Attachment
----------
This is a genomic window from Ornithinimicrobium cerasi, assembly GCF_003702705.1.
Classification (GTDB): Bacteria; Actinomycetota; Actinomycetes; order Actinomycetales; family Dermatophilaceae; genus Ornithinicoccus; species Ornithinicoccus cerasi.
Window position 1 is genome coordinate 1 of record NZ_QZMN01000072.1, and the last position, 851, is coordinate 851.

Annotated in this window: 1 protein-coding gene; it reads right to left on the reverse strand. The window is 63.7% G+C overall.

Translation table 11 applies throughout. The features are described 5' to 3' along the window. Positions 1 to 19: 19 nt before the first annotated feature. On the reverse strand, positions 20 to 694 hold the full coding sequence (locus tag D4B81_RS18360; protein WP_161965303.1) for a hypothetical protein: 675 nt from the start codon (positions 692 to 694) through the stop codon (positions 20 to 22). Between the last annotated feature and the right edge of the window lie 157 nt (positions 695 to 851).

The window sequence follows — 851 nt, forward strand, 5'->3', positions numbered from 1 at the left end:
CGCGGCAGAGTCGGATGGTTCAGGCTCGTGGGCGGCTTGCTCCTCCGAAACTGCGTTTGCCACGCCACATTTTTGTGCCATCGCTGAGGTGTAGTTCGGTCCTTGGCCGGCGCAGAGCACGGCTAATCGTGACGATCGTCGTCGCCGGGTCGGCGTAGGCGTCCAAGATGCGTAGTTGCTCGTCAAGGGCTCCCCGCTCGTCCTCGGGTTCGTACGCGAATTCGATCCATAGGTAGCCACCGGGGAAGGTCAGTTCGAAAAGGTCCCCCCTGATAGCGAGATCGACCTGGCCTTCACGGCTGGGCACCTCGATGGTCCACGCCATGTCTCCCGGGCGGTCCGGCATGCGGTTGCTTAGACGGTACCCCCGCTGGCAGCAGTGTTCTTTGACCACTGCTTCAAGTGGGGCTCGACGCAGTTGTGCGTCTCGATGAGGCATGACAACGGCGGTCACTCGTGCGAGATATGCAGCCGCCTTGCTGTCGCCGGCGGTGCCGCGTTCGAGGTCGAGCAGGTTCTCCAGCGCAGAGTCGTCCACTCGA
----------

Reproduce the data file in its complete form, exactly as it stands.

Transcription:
This is a genomic window from Ornithinimicrobium cerasi, assembly GCF_003702705.1.
Classification (GTDB): Bacteria; Actinomycetota; Actinomycetes; order Actinomycetales; family Dermatophilaceae; genus Ornithinicoccus; species Ornithinicoccus cerasi.
Window position 1 is genome coordinate 1 of record NZ_QZMN01000072.1, and the last position, 851, is coordinate 851.

Annotated in this window: 1 protein-coding gene; it reads right to left on the reverse strand. The window is 63.7% G+C overall.

Translation table 11 applies throughout. The features are described 5' to 3' along the window. Positions 1 to 19: 19 nt before the first annotated feature. On the reverse strand, positions 20 to 694 hold the full coding sequence (locus tag D4B81_RS18360; protein WP_161965303.1) for a hypothetical protein: 675 nt from the start codon (positions 692 to 694) through the stop codon (positions 20 to 22). Between the last annotated feature and the right edge of the window lie 157 nt (positions 695 to 851).

The window sequence follows — 851 nt, forward strand, 5'->3', positions numbered from 1 at the left end:
CGCGGCAGAGTCGGATGGTTCAGGCTCGTGGGCGGCTTGCTCCTCCGAAACTGCGTTTGCCACGCCACATTTTTGTGCCATCGCTGAGGTGTAGTTCGGTCCTTGGCCGGCGCAGAGCACGGCTAATCGTGACGATCGTCGTCGCCGGGTCGGCGTAGGCGTCCAAGATGCGTAGTTGCTCGTCAAGGGCTCCCCGCTCGTCCTCGGGTTCGTACGCGAATTCGATCCATAGGTAGCCACCGGGGAAGGTCAGTTCGAAAAGGTCCCCCCTGATAGCGAGATCGACCTGGCCTTCACGGCTGGGCACCTCGATGGTCCACGCCATGTCTCCCGGGCGGTCCGGCATGCGGTTGCTTAGACGGTACCCCCGCTGGCAGCAGTGTTCTTTGACCACTGCTTCAAGTGGGGCTCGACGCAGTTGTGCGTCTCGATGAGGCATGACAACGGCGGTCACTCGTGCGAGATATGCAGCCGCCTTGCTGTCGCCGGCGGTGCCGCGTTCGAGGTCGAGCAGGTTCTCCAGCGCAGAGTCGTCCACTCGA